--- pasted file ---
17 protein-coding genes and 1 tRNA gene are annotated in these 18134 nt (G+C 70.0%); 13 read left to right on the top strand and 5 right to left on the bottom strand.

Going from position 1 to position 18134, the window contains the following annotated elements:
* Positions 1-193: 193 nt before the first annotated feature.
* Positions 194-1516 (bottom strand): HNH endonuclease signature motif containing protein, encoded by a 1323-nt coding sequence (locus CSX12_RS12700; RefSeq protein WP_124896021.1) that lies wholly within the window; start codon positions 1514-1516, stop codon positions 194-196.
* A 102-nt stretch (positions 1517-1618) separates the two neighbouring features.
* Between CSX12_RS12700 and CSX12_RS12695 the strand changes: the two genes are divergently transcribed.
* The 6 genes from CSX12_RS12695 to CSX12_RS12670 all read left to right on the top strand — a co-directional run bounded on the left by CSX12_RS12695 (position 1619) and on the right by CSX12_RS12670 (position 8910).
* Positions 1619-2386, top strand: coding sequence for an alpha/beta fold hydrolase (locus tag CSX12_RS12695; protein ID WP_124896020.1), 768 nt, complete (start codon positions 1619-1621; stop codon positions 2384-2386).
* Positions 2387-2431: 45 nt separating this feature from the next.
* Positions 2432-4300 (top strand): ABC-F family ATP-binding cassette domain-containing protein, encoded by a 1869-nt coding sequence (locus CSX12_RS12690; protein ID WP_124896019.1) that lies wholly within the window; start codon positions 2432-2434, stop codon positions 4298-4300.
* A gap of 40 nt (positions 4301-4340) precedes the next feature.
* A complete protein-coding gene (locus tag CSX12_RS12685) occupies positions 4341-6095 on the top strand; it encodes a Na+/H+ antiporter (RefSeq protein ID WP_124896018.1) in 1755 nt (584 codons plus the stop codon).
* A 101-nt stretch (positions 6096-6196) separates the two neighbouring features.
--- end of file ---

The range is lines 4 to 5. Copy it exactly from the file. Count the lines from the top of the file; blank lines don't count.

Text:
* Positions 194-1516 (bottom strand): HNH endonuclease signature motif containing protein, encoded by a 1323-nt coding sequence (locus CSX12_RS12700; RefSeq protein WP_124896021.1) that lies wholly within the window; start codon positions 1514-1516, stop codon positions 194-196.
* A 102-nt stretch (positions 1517-1618) separates the two neighbouring features.